Comic book crossovers were once a novelty. A major event that came around once every few years that brought together fan favorite characters under a single title to face a larger-than-life threat.
Among the most famous crossover storylines are Infinity Gauntlet, the Dark Phoenix Saga, Crisis on Infinite Earths and Secret Wars. However, as the years progressed, Marvel and DC began to view these events as easy cash grabs more than anything else; ways to bring readers in over the desire to see their favorite characters interact with each other. Something that the Marvel Cinematic Universe has largely been able to replicate with movies like Civil War and Infinity War.
Within the last couple decades Marvel and DC have pumped out at least two major event storylines every year, with most years having at least one running at any given time. In 2014 alone Marvel released The Trial of Jean Grey, Original Sin, The Death of Wolverine, Axis and Spider-Verse.
Don’t get me wrong, I love my fair share of event comics. I was a huge fan Donny Cate and Ryan Stegman’s Absolute Carnage for Marvel back in 2019. However, Marvel and DC continue to oversaturate the market with huge event crossover comics, destroying the novelty they had before the 2000’s.
That novelty is something Cates and artist Geoff Shaw were able to recapture with their most recent independent book, Crossover. While not the first comic to feature characters from across multiple independently published comics, Crossover is the first to do so at such a large scale. Spoilers for Crossover ahead!
However, as exciting as it is to see Hitgirl kill zombies from the Walking Dead alongside Madman and Savage Dragon, the main draw of Crossover is its storyline and characters.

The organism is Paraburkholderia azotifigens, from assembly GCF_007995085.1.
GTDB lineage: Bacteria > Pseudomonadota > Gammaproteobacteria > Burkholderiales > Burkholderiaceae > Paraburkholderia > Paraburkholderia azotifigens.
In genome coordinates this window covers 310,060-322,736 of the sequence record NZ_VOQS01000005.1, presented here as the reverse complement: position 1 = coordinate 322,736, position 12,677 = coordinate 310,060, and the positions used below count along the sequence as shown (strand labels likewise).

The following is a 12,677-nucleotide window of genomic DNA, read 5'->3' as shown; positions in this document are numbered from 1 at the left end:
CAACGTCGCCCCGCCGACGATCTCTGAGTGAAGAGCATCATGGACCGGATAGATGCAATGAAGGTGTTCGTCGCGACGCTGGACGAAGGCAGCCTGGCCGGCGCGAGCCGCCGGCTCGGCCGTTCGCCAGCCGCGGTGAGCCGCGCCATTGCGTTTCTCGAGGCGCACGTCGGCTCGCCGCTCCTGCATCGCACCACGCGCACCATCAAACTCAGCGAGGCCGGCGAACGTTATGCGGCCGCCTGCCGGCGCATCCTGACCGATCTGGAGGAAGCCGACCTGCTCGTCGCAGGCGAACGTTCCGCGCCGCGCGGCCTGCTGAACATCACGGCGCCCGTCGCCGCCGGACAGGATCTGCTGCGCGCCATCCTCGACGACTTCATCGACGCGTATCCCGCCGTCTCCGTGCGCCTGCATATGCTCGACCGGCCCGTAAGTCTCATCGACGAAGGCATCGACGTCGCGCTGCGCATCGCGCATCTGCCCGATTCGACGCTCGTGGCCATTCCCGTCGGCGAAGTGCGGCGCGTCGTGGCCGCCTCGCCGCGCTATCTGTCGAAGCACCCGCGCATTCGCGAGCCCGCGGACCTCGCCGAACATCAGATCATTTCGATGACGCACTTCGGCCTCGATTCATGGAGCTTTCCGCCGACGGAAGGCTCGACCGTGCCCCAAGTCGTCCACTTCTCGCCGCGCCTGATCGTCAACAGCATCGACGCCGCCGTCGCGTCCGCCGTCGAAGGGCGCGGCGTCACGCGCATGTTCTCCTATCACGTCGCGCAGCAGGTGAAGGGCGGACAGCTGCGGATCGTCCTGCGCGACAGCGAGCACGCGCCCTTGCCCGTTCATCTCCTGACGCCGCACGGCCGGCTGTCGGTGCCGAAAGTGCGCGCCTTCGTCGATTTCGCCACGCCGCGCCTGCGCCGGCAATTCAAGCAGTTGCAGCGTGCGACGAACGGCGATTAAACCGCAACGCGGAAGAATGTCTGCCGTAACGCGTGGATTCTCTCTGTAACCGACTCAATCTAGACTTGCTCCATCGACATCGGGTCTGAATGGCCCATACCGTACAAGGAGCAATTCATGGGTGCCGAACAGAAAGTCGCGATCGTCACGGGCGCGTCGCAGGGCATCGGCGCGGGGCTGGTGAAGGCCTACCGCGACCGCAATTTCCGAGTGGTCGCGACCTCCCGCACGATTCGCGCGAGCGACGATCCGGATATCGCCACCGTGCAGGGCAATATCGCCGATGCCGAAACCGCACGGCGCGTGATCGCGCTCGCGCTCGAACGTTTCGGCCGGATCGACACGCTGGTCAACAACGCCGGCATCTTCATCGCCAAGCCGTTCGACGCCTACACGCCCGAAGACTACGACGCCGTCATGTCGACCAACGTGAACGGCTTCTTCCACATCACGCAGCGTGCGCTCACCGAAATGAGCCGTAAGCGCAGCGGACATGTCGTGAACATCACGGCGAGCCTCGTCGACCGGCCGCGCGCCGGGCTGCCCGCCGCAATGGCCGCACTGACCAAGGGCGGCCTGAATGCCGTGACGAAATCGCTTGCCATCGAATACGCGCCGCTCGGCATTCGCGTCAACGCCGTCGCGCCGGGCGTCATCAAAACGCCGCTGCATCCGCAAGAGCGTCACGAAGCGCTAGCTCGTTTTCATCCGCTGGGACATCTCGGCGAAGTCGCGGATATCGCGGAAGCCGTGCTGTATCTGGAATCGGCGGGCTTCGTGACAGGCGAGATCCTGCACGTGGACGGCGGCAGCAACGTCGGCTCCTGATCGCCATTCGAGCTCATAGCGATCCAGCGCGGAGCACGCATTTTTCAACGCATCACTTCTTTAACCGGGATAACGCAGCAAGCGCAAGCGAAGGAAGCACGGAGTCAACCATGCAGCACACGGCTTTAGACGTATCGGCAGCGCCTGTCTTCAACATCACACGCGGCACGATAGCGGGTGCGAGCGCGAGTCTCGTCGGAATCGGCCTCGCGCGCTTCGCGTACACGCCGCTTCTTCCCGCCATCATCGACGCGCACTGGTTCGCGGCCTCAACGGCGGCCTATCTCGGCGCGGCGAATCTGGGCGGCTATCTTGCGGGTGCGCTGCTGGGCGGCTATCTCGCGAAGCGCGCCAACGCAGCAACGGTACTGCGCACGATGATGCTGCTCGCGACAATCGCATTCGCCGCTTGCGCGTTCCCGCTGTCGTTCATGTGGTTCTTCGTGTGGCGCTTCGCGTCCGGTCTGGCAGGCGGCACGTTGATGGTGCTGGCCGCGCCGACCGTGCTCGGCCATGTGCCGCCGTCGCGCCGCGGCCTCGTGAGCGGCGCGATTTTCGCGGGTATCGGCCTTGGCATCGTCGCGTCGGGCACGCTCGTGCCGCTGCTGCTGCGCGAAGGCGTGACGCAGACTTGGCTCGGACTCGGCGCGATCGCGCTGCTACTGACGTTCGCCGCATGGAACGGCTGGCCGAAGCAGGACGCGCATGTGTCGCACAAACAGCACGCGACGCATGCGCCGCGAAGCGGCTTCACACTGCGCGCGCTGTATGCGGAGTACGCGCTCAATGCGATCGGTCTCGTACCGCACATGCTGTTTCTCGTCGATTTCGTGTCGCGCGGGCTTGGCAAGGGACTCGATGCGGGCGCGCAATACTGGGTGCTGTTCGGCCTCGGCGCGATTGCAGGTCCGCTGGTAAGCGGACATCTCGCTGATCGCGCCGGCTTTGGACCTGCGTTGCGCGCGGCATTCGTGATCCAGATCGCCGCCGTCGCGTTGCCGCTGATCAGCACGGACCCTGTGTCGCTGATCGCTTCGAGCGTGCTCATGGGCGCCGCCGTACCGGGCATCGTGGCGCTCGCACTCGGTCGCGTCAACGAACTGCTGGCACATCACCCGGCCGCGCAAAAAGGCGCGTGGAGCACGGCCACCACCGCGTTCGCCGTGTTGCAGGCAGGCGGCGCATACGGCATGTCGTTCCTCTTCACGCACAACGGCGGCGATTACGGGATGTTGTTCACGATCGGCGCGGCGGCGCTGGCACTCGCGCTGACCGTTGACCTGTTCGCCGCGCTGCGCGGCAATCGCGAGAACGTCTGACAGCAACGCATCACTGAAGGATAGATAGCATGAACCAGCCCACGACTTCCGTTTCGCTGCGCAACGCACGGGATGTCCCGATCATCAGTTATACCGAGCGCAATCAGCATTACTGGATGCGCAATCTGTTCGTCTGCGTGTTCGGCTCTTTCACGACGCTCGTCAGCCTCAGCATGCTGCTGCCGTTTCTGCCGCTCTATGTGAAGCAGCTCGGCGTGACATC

Crossover is a about how the real world would react if a portal opened over Denver, Colorado and all of the characters from your favorite comic books came out of it. There would be mass hysteria, demonization of entertainment and many people desperately hoping for the world to go back to normal; for their entertainment to remain strictly as entertainment.
The two protagonists of Crossover, Ellipses “Ellie“ Howell and Orion “Ryan“ Lowe, both represent the core of Crossover, a story of comic book fans coping with their fandom invading reality. Ryan’s priest father always despised his love of entertainment, believing it was the work of the devil, and the Crossover only fueled that hatred. That hatred was so deep rooted that it caused Ryan to destroy the one place he likely felt most at home in: the local comic book store, which also happened to be Ellie’s home.
From the first issue it is even established that these two are meant to have a greater connection, a destiny binding them together. However, as we learn in the most recent issue, this destiny was predicted by Donny Cates himself, so how much truth is there in what he foretold. After all, if this Donny is within the comic, then a different one is actually behind the story.
The idea of comic book creators actually interacting with their creations is not a new idea, but it is one that Crossover picks up and runs with starting with Chip Zdarksy and Phil Hester’s seventh issue. How would these characters react to meeting their creators? Would they hate them for dictating their livelihood, or would they be grateful for their creation?
The novelty of Crossover isn’t Madman holding Valofax from God Country. The mind-breaking meta writing of having the creations interact with their creators is the true novelty of Crossover. With Cates bringing himself into his own story, it is only a matter of time before we see Ellie and Ryan interact with their creators; a moment I cannot wait to read.
The first ten issues of Crossover are currently available in local comic book shops and bookstores, or online here.